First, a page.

A Renaissance in Education
Through the efforts of Applied Scholastics International, a nonprofit public benefit corporation for the improvement of education globally, L. Ron Hubbard’s Study Technology is presently at work in some seventy nations. It is also at work through entire curriculums and across whole school systems. Then, too, and all told, well over thirty million students have now participated in Applied Scholastics remedial projects across what previously represented the dead end of Western education.
To cite but a little of what ensues when Mr. Hubbard’s technologies for learning and literacy come to the fore: a Los Angeles school district study revealed an average gain of 1.6 years in vocabulary and comprehension after only ten hours of tutoring in Study Technology; while not to put too fine an edge on it, one student actually gained over five years in test scores after only twenty hours of instruction. Instructors further reported an overall improvement in students’ ability to learn, ability to read and a wholly unexpected improvement in classroom conduct.
An Arizona study tested students employing Study Technology after the commencement of a school year and again six months later. Results were similarly astonishing with standard reading tests revealing an average gain of two years in comprehension and vocabulary. Moreover, at four times expected gain, the achievement is especially remarkable for the fact no individual tutoring was provided.
In a South African class of underprivileged high-school students utilizing Mr. Hubbard’s educational methods, gains were just as remarkable. At the end of a school year, students achieved no less than a 91 percent pass rate on Department of Education exams. Meanwhile, a control group, sans Study Technology, finished the year with a dismal 27 percent pass rate on the same said test.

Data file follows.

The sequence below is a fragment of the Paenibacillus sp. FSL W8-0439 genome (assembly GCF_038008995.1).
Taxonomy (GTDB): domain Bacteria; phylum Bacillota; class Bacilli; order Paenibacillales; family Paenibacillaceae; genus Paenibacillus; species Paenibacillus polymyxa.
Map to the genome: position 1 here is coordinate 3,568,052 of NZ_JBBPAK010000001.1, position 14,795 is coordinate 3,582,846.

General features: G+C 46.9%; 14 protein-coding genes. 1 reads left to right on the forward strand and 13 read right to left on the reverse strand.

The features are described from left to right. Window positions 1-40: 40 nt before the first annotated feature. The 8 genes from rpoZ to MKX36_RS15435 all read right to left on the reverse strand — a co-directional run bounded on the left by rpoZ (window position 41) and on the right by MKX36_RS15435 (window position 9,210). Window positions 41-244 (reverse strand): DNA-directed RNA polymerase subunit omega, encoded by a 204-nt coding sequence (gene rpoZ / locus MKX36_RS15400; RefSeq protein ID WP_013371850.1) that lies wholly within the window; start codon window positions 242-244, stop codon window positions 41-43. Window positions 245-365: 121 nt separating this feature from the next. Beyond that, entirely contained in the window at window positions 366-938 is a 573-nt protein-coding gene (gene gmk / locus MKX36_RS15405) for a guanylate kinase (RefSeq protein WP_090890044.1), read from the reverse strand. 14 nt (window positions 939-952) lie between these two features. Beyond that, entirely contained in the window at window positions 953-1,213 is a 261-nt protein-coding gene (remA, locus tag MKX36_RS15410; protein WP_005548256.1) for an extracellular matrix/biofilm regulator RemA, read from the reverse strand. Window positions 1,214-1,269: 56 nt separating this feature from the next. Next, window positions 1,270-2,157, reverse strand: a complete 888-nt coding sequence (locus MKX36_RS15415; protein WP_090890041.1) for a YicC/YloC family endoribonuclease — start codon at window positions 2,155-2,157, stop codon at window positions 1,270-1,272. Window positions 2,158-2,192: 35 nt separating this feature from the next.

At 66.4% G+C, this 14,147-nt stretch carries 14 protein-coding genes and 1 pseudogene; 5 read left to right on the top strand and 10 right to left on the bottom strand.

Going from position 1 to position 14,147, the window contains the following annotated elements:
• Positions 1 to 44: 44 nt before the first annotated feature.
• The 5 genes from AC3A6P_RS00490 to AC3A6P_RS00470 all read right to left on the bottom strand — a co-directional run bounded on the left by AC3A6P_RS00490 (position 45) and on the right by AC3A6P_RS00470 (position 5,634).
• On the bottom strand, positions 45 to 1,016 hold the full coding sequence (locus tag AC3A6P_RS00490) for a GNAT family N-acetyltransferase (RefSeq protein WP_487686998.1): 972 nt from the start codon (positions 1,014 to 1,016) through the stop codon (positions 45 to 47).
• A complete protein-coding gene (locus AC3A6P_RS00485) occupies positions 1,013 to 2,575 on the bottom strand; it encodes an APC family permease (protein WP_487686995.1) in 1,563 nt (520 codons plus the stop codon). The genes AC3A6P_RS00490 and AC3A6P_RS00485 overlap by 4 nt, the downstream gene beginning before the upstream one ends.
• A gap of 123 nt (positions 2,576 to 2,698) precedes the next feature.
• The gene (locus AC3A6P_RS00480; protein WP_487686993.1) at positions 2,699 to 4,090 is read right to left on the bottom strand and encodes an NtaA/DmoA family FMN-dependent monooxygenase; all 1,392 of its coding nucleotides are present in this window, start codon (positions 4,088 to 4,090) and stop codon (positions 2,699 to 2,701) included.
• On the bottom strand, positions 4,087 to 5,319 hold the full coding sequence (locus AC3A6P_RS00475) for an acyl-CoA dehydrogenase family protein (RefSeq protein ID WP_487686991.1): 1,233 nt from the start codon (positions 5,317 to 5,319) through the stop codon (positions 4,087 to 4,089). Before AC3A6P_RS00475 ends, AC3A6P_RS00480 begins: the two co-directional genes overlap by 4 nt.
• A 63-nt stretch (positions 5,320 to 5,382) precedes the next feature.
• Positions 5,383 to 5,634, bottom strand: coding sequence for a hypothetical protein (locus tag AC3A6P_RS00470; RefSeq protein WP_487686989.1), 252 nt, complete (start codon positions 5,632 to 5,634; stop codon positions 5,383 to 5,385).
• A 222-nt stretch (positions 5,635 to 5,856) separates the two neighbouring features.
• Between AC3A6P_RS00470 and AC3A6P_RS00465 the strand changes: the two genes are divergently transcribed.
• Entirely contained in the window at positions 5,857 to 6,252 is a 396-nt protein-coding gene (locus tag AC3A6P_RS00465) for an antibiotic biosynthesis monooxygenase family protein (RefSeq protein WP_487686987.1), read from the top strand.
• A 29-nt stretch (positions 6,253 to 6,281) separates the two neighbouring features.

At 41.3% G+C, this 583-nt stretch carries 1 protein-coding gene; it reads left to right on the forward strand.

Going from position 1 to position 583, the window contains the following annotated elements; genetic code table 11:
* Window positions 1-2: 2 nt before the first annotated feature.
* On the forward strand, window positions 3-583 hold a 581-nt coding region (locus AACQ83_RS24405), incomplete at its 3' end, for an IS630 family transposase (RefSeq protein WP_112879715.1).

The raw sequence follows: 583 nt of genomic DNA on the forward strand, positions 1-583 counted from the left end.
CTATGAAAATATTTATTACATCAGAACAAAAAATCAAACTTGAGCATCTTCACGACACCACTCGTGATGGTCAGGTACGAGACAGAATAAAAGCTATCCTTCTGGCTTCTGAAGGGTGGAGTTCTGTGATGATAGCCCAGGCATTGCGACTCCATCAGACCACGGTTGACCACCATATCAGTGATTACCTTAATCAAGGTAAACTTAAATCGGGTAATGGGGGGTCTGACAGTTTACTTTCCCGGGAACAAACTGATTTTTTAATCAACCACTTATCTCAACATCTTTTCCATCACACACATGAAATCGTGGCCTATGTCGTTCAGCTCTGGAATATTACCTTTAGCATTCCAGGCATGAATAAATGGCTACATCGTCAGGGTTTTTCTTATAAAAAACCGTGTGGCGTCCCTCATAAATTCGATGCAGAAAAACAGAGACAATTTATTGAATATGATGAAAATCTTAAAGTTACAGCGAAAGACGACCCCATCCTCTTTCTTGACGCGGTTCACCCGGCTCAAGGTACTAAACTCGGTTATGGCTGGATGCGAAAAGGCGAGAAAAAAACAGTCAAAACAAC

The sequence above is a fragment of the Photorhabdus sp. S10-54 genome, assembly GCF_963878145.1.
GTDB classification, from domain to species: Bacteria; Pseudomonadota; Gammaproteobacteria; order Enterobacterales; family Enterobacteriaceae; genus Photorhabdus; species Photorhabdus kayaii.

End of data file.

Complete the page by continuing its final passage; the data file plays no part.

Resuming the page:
In Mexico’s Puebla State, habitually failing students were afforded a five-week course in Study Technology application. Immediately thereafter, test scores rose three times national averages and the Minister of Education implemented both a statewide Study Technology program and teacher-training academy within the Ministry itself.
In academically challenged schools of the Los Angeles inner-city community of Compton, Mr. Hubbard’s Study Technology makes for equally transforming results: the equivalent achievement of two academic years in but twenty to forty hours of part-time study, and this among recalcitrant and all but illiterate gang members.
The expressed aim, L. Ron Hubbard tells us, is to engender an expertise in the use and construction of language so that students may convey concepts and thoughts clearly and lucidly. Needless to say, and tragically so, the opposite is all too often the case, leaving whole generations without any real conception of the printed page or the intrinsic power of words. But taking into account what Mr. Hubbard left us, there is indeed abundant hope; hence his summary point and an impassioned one at that: let us enable young people to enjoy a lifetime of learning and a love of the written word.
For the complete body of information on Mr. Hubbard’s solutions to education see the L. Ron Hubbard Series edition, Humanitarian: Education, Literacy & Civilization.